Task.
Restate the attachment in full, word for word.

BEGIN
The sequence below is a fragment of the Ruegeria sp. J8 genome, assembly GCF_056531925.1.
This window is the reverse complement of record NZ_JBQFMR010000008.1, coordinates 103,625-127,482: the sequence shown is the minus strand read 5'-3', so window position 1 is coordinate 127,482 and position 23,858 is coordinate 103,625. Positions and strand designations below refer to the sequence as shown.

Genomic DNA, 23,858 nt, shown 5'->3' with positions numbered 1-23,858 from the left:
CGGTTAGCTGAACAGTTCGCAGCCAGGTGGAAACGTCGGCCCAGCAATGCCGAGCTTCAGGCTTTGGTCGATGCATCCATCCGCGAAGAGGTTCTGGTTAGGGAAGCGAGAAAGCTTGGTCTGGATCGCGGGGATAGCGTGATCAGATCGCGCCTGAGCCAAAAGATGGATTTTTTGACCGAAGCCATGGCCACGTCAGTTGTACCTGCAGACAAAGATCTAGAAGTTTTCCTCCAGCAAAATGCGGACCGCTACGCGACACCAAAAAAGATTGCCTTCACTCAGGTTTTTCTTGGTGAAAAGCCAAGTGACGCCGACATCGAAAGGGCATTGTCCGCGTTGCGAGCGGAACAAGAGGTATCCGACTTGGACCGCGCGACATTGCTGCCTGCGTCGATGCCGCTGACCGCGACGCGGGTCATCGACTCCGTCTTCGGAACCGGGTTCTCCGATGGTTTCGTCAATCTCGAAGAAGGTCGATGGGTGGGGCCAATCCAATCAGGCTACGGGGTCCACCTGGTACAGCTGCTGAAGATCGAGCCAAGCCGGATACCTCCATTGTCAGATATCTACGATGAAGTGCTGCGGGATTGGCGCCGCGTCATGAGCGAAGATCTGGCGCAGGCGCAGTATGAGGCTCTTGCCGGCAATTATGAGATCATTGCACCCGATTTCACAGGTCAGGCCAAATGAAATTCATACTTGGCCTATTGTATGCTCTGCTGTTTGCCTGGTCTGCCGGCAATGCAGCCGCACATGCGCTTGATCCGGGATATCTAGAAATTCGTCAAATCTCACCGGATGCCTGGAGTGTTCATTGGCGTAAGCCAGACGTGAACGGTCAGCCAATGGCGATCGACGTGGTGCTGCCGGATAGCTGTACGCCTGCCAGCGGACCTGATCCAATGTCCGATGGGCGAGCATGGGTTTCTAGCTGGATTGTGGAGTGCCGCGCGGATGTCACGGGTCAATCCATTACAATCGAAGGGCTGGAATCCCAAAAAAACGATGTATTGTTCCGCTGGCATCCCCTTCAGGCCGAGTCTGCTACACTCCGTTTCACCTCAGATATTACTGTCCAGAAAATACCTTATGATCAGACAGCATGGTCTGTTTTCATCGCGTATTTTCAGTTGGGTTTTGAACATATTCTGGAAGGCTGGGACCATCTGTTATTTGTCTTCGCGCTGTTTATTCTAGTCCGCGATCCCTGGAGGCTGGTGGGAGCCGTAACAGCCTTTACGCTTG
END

The sequence below is a fragment of the Ruegeria sp. J8 genome, assembly GCF_056531925.1.
This window is the reverse complement of record NZ_JBQFMR010000008.1, coordinates 103,625-127,482: the sequence shown is the minus strand read 5'-3', so window position 1 is coordinate 127,482 and position 23,858 is coordinate 103,625. Positions and strand designations below refer to the sequence as shown.

Genomic DNA, 23,858 nt, shown 5'->3' with positions numbered 1-23,858 from the left:
CGGTTAGCTGAACAGTTCGCAGCCAGGTGGAAACGTCGGCCCAGCAATGCCGAGCTTCAGGCTTTGGTCGATGCATCCATCCGCGAAGAGGTTCTGGTTAGGGAAGCGAGAAAGCTTGGTCTGGATCGCGGGGATAGCGTGATCAGATCGCGCCTGAGCCAAAAGATGGATTTTTTGACCGAAGCCATGGCCACGTCAGTTGTACCTGCAGACAAAGATCTAGAAGTTTTCCTCCAGCAAAATGCGGACCGCTACGCGACACCAAAAAAGATTGCCTTCACTCAGGTTTTTCTTGGTGAAAAGCCAAGTGACGCCGACATCGAAAGGGCATTGTCCGCGTTGCGAGCGGAACAAGAGGTATCCGACTTGGACCGCGCGACATTGCTGCCTGCGTCGATGCCGCTGACCGCGACGCGGGTCATCGACTCCGTCTTCGGAACCGGGTTCTCCGATGGTTTCGTCAATCTCGAAGAAGGTCGATGGGTGGGGCCAATCCAATCAGGCTACGGGGTCCACCTGGTACAGCTGCTGAAGATCGAGCCAAGCCGGATACCTCCATTGTCAGATATCTACGATGAAGTGCTGCGGGATTGGCGCCGCGTCATGAGCGAAGATCTGGCGCAGGCGCAGTATGAGGCTCTTGCCGGCAATTATGAGATCATTGCACCCGATTTCACAGGTCAGGCCAAATGAAATTCATACTTGGCCTATTGTATGCTCTGCTGTTTGCCTGGTCTGCCGGCAATGCAGCCGCACATGCGCTTGATCCGGGATATCTAGAAATTCGTCAAATCTCACCGGATGCCTGGAGTGTTCATTGGCGTAAGCCAGACGTGAACGGTCAGCCAATGGCGATCGACGTGGTGCTGCCGGATAGCTGTACGCCTGCCAGCGGACCTGATCCAATGTCCGATGGGCGAGCATGGGTTTCTAGCTGGATTGTGGAGTGCCGCGCGGATGTCACGGGTCAATCCATTACAATCGAAGGGCTGGAATCCCAAAAAAACGATGTATTGTTCCGCTGGCATCCCCTTCAGGCCGAGTCTGCTACACTCCGTTTCACCTCAGATATTACTGTCCAGAAAATACCTTATGATCAGACAGCATGGTCTGTTTTCATCGCGTATTTTCAGTTGGGTTTTGAACATATTCTGGAAGGCTGGGACCATCTGTTATTTGTCTTCGCGCTGTTTATTCTAGTCCGCGATCCCTGGAGGCTGGTGGGAGCCGTAACAGCCTTTACGCTTG